One way to expand and improve catastrophe reinsurance is to access efficiently new sources of risk capital. If the capacity of the traditional reinsurance industry is tight or if its reliablity is not convincing, then non-traditional capacity should fill the void by recapitalizing reinsurers or by directly reinsuring primary insurers. The most logical supplier of alternative and efficient capacity are the highly liquid and highly-volumed capital markets. To access these markets, all one needs to do is issue an appropriate security.

Enter the catastrophe, or "cat" bond. Essentially, a cat bond is a tradable capital market instrument that creates reliable reinsurancey in the event of a catastrophe. It is the end-product of a financial process called securitization, which transforms risk into liquid security instruments. A cat bond can take many forms, but it always involves reward if no catastrophe occurs and, depending on certain conditions, debt forgiveness if one does.

In one cat bond variation, an insurance or reinsurance company seeks to pass on natural catastrophe risk by issuing a short-term bond with attractive rates of interest. If a triggering catastrophe occurs in a specified geographic region within a stipulated period of time, and if losses exceed a certain threshold, the bondholder will lose some aspect of its investment. For the relatively conservative investor, the bond can offer a principal protected tranche – interest will accrue at a moderate premium over prevailing rates, but will be confiscated in the event of the triggering catastrophe. For the investor willing to stomach more risk, the bond can offer a tranche with interest at a great premium, but which exposes the principal to confiscation upon an insured event.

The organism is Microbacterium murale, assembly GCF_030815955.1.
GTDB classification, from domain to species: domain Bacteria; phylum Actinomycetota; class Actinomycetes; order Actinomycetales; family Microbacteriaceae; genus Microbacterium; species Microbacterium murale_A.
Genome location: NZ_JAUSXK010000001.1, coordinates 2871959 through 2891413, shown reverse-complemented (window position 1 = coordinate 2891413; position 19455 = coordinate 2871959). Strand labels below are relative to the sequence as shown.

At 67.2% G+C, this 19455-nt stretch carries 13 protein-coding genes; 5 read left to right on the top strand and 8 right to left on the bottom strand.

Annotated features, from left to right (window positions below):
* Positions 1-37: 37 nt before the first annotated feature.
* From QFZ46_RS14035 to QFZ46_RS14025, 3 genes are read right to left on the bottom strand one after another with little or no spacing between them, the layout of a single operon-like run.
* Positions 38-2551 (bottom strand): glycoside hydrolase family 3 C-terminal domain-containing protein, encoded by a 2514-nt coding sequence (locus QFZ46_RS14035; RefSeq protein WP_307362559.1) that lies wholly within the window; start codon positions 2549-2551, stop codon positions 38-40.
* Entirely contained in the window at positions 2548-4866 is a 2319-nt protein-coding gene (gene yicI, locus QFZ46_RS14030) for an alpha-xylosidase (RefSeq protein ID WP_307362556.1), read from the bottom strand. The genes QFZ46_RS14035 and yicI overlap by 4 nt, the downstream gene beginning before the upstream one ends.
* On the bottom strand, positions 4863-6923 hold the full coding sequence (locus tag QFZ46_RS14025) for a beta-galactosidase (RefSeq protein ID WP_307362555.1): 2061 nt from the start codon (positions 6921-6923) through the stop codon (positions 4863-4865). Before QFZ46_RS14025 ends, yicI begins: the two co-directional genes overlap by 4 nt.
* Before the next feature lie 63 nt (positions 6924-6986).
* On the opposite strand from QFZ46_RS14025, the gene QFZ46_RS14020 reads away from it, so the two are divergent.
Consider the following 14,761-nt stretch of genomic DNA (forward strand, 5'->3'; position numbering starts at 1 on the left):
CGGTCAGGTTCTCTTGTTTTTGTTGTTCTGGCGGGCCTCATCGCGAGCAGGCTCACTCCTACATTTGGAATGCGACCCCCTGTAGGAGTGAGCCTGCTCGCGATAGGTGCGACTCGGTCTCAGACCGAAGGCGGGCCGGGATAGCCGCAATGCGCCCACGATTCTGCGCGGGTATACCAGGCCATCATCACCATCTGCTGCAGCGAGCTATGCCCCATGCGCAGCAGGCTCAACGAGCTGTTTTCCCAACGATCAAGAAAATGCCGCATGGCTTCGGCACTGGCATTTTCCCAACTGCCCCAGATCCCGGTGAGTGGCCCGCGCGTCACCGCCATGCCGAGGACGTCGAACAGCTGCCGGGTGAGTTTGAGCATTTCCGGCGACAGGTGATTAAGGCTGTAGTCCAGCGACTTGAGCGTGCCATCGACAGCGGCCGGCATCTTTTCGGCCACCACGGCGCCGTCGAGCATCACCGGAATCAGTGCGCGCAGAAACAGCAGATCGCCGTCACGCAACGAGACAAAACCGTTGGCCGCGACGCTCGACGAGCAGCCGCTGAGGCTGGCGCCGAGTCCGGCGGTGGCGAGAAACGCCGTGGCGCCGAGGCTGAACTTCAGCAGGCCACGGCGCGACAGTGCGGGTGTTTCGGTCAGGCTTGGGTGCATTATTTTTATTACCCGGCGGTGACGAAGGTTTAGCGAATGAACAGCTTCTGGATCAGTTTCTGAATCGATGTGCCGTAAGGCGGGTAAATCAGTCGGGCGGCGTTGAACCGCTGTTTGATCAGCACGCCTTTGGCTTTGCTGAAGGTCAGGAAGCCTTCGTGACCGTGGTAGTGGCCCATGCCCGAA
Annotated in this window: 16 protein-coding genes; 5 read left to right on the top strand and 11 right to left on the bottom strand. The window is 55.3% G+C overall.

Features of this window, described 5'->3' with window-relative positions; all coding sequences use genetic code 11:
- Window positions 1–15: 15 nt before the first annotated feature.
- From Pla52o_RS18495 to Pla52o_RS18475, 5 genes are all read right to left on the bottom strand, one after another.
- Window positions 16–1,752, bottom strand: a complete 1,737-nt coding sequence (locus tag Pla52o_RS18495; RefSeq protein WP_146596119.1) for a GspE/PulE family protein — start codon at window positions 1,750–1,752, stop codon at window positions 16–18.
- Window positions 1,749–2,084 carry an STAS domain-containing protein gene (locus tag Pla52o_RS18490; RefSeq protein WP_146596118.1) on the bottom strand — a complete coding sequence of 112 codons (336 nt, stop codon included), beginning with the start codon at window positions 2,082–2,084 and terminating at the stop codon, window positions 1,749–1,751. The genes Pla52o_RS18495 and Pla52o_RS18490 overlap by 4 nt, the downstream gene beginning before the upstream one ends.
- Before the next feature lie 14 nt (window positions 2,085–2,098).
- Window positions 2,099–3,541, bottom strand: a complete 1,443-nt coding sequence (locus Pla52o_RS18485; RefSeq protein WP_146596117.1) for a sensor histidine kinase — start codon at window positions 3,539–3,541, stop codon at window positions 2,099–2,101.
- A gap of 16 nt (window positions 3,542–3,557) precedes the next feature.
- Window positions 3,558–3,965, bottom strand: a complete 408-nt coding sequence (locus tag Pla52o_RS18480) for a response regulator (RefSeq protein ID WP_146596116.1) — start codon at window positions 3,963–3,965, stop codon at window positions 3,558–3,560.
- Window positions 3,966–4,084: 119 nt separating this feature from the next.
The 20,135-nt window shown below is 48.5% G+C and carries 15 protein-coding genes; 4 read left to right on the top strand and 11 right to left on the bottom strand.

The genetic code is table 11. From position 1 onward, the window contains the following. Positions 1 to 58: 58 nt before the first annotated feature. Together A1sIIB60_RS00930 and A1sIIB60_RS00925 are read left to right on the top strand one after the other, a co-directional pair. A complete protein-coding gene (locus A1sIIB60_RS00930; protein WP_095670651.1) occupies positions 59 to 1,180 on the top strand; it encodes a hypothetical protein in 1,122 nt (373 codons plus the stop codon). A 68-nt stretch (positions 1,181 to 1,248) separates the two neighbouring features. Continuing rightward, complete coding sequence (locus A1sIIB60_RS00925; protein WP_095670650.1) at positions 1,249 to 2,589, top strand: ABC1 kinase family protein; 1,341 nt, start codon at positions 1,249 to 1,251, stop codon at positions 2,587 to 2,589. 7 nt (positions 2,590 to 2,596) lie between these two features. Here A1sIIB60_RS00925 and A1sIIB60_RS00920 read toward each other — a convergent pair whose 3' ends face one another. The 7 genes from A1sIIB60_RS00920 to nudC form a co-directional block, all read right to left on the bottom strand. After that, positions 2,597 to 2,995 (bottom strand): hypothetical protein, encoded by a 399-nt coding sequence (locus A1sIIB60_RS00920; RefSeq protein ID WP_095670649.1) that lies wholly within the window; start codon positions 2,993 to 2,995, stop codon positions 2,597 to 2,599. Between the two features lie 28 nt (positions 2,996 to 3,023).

For the investor, the cat bond can be alluring not just because of its nominally attractive rate of return, but because of its unique nature. Since the risk to the cat bond investor is linked to Acts-of-God and not market conditions, a cat bond offers a money manager diversification from the normal risks of market investments. Of course, it may not be efficient to sequester the maximimum potential loss, as cat bonds usually do, instead of pooling uncorrelated risks, as traditional reinsurers do. Nonetheles, the sequestration allows the capital markets to act as truly dependable reinsurers.

Securitization of natural catastrophe risks was not possible even a decade ago. Capital market instruments require a lot of information for accurate pricing and, for many years, insurers and reinsurers alone collected and analyzed systematically the geophysical, meteorological, and developed real estate information required for an economic understanding of natural catastrophes. But, today, a number of specialty firms develop and sell to all comers models that simulate the economic aftershocks of, say, an earthquake.

In Israel, economic exposure to earthquake is growing as both population and building construction grow. This only magnifies the importance of laying off reliably significant earthquake risk. In today’s environment, securitization via cat bonds may provide the best allocation of that risk.

Securitization has been around for only a short time and cat bonds for even less. Nonetheless, we know already that securitization works well where large capital capacity is required and when the risks involved can be relatively understood. For the natural catastrophe overexposed, this means that they may no longer have an excuse to put off risk transfer, especially since earthquakes wait for no one.